Now, the top-name headlamp optic manufacturers (Hella, Bosch, Valeo) are beginning to market modular HID Xenon optic units, some of which have the same mechanical fitment as those companies' halogen modular optics. Those could safely and effectively be used as retrofits for halogen lamps, because they are meant for HIDs. Morette kits are not available with HID because European regulations require automatic beam levelling (to compensate for cargo loading of the car) and lens-cleaning equipment on HID headlamps to prevent the extreme dazzling glare that otherwise occurs. This equipment isn't required in North America on HID headlamps, but that means you have to be MORE careful not to cause glare -- not that you can ignore the issue. Glare isn't safe.
The Cibie and Hella optics used in Morette kits are top stuff. Put good bulbs in them and feed them properly with good wiring and relays and there's utterly no need to spend the $$$ and downgrade your safety with an improper "retrofit" of HID. Spend the money on other go-fast goodies or ten nice dinners.
"Never use overwattage bulbs": Certainly not with stock wiring, and certainly not unless you have headlamps that have half-decent glare control (ones that use 9003/HB2/H4 bulbs at the MINIMUM, preferably European-spec units...NEVER with 9007 or other DOT junk which produces tremendous glare even with stock wattage).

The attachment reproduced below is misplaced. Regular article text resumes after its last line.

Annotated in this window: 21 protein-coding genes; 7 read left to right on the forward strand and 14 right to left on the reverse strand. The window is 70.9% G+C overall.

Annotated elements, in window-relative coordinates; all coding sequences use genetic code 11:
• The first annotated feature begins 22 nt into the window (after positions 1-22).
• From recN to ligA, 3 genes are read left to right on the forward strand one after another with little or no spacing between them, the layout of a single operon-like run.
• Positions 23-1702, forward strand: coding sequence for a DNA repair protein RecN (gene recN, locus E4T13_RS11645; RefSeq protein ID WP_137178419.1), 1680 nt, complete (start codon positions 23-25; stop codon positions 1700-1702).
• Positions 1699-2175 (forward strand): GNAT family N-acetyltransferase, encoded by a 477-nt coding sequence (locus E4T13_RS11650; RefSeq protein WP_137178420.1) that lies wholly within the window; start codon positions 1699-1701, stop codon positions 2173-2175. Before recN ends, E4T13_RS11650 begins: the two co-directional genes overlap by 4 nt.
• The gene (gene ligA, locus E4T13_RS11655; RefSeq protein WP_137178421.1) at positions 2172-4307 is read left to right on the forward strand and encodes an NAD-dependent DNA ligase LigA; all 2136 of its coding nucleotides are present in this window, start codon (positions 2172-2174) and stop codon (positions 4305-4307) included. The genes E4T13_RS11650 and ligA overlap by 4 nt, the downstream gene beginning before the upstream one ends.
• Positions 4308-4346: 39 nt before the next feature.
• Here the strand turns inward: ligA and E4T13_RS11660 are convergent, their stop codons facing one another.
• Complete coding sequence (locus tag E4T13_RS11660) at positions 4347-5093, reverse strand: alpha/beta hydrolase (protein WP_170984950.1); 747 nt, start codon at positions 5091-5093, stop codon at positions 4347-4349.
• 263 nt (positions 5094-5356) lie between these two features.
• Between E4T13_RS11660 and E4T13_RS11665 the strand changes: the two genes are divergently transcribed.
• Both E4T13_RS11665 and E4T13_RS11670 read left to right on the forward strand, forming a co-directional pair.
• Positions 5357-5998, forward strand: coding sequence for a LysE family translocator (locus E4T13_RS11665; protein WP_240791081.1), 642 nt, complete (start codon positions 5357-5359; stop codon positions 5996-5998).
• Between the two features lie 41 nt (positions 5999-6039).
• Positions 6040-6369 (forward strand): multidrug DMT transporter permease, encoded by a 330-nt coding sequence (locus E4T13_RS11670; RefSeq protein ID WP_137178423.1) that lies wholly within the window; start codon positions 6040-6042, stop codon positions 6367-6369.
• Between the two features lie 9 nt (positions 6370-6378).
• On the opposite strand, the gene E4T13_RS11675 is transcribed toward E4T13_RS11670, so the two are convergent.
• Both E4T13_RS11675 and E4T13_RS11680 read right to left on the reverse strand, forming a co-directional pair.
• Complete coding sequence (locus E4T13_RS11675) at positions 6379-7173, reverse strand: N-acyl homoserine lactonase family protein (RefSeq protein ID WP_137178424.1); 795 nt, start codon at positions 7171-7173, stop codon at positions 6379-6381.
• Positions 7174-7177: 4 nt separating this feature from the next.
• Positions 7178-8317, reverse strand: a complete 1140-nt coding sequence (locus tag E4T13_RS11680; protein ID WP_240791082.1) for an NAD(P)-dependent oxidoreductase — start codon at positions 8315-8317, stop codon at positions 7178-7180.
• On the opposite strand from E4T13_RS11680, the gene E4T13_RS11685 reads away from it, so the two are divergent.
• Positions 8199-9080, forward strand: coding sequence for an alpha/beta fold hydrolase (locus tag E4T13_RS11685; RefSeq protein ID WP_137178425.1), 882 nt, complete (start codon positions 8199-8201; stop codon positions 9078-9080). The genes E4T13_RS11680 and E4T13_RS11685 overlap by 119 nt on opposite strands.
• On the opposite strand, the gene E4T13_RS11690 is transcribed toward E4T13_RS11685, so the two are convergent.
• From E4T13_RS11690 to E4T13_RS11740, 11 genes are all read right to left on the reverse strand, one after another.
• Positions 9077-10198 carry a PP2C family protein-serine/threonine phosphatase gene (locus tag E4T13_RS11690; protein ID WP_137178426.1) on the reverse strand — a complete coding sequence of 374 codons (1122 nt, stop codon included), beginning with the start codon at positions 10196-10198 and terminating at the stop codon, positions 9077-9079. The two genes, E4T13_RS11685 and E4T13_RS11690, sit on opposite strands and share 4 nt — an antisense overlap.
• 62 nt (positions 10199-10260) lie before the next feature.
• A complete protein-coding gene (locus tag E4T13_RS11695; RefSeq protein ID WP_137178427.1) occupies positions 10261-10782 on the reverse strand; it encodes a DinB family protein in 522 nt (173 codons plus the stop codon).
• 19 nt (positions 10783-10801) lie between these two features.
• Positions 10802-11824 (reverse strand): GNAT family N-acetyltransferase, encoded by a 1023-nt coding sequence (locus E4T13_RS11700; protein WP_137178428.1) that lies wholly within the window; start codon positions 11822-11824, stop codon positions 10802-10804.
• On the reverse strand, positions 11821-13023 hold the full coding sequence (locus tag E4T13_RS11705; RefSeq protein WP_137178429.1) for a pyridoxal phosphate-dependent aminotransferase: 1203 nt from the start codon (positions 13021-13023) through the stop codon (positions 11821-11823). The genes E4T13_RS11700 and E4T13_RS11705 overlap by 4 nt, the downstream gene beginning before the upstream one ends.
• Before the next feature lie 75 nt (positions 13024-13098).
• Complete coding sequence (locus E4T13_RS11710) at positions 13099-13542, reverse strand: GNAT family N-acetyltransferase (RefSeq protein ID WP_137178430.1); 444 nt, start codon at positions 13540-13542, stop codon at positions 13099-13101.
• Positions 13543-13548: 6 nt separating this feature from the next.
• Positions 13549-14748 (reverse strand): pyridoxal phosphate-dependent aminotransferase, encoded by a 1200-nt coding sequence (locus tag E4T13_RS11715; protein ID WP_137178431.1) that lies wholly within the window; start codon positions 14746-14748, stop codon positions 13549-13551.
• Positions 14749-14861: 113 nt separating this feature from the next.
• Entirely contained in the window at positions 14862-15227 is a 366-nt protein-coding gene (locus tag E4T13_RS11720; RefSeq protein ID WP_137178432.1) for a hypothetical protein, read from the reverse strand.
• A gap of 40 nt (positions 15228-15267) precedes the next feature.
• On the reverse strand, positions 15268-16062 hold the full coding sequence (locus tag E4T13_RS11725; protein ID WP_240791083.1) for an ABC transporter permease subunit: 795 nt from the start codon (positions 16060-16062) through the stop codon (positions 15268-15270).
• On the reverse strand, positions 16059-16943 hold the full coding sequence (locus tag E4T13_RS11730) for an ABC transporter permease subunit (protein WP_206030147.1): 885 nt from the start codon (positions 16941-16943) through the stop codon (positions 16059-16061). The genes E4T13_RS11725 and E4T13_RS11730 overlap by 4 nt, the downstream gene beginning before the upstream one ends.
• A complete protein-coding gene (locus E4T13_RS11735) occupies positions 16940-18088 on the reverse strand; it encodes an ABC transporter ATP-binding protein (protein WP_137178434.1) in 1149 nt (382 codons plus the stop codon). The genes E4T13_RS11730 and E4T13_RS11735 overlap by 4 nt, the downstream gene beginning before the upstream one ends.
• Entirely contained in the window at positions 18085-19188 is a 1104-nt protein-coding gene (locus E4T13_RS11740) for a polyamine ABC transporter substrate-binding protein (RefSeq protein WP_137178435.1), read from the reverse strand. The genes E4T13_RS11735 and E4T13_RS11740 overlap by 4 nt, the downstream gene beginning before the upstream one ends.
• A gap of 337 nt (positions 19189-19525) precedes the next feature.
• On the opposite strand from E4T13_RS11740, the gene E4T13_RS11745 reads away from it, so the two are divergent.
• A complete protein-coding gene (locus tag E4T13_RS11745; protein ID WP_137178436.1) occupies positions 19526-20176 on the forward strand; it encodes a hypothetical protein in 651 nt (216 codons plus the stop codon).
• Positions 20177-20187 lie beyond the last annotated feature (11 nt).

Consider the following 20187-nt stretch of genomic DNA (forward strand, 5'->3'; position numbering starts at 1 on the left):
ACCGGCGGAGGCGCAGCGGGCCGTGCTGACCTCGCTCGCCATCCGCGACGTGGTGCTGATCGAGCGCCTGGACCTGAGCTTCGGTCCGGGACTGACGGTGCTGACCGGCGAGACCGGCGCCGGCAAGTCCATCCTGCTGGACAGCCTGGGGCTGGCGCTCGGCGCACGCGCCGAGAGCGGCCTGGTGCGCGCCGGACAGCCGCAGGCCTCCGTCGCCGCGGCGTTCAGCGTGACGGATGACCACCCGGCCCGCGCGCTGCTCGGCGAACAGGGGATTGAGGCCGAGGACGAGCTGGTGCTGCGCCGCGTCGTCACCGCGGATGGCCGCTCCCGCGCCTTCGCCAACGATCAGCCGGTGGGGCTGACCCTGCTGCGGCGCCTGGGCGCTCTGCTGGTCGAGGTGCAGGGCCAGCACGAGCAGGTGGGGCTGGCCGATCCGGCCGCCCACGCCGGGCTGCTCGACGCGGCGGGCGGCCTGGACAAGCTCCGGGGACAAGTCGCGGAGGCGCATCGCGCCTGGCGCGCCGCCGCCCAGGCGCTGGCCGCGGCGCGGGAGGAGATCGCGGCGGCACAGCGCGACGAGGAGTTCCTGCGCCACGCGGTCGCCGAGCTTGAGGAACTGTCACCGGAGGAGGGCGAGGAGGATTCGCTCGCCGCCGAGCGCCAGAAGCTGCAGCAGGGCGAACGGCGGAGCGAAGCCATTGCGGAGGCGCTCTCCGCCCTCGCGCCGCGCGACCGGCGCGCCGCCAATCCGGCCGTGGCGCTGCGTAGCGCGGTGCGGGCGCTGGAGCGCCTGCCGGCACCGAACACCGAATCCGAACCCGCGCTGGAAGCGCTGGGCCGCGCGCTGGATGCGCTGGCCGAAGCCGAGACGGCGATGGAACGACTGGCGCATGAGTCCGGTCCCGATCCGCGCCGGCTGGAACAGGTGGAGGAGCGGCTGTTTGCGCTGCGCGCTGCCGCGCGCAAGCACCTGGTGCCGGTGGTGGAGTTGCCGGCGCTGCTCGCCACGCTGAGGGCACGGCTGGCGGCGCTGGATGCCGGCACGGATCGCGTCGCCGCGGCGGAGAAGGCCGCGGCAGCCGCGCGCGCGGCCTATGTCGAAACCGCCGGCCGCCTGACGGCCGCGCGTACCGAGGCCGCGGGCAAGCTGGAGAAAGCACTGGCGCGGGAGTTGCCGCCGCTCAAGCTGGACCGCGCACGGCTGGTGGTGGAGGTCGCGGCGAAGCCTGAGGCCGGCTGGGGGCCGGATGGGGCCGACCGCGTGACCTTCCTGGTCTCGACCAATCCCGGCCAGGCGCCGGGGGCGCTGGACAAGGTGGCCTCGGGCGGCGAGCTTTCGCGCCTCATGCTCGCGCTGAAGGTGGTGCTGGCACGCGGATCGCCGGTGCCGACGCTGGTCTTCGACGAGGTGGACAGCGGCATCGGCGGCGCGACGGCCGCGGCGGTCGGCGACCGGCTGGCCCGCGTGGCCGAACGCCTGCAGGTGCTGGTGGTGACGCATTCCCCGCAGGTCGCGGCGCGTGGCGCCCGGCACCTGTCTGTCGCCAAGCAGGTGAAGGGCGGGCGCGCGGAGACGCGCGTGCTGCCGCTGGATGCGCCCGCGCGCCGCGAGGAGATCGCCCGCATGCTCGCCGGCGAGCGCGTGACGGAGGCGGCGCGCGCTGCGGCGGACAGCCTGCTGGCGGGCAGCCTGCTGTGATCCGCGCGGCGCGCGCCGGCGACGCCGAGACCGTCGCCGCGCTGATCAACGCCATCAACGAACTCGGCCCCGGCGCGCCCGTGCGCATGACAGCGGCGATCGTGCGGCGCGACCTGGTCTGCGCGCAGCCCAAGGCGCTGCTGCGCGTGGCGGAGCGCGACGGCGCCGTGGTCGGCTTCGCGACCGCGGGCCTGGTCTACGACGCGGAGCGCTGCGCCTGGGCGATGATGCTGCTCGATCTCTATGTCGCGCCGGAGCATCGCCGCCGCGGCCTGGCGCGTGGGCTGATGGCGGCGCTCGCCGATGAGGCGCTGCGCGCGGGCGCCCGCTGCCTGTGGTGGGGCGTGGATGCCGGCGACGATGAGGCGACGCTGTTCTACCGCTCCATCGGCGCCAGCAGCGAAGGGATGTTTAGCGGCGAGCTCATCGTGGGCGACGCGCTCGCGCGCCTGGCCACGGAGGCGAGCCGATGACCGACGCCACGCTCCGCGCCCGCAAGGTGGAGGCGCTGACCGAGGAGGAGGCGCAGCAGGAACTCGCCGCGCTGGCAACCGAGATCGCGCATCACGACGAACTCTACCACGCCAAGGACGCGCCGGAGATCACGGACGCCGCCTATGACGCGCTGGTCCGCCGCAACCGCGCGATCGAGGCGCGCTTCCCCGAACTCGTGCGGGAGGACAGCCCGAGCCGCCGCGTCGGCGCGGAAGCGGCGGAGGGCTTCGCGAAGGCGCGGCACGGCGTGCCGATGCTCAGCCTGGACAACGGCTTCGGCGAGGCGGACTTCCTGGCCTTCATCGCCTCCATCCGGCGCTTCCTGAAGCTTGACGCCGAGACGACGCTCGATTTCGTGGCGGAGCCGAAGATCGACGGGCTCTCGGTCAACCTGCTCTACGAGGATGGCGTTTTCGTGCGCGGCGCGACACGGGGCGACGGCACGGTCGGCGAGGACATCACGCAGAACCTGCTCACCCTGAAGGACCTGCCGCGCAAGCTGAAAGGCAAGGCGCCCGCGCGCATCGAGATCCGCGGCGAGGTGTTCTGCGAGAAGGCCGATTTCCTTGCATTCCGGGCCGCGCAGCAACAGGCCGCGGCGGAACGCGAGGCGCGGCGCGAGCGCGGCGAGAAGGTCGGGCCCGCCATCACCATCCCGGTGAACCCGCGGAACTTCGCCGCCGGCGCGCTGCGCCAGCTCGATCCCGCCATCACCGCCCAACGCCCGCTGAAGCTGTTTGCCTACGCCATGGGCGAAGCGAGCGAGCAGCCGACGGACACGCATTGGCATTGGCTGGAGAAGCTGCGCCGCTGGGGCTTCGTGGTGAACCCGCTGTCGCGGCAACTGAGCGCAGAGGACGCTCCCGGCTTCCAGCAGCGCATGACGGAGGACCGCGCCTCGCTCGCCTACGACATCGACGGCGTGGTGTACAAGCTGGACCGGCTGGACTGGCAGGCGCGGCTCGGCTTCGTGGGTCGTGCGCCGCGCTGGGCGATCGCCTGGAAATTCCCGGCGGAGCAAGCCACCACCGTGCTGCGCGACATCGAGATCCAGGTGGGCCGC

"PIAA" : Very heavily-hyped, very high-priced junk.
"Cibie, Bosch, Hella, Morette": Now you're talking.
"Competition Limited bulbs weren't as well made, didn't last, and didn't make much difference": This is why you should avoid 3rd-world garbage, no matter who is selling it or what claims are made!
"Xtrawhite, Hyperwhite, Ice white, Superwhite, Ionwhite": Absolutely no seeing benefit, and science has yet to give us the filtration coating that adds light...they all subtract light. http://lighting.mbz.org/tech/info/bulbs
"Where to get harnesses": IPF, Painless Wiring and a couple others sell good-quality prefab units; Competition Limited sells lower-quality items (not necessarily "cheaper", though!). I and other suppliers sell all the parts you need to make your own.
"97 vs 99 headlamps": Yep, this was an area of cost reduction.
It's *HARD* to get European-spec Subaru headlamps in North America. I've been working on sourcing some of them...some folks have written-in saying they want the better E-code performance, but they don't want the Morette or Subaru Rallye car "multi-eyes" appearance. The solution would be stock European headlamps. I know I'd put a set on my Y2K OBW.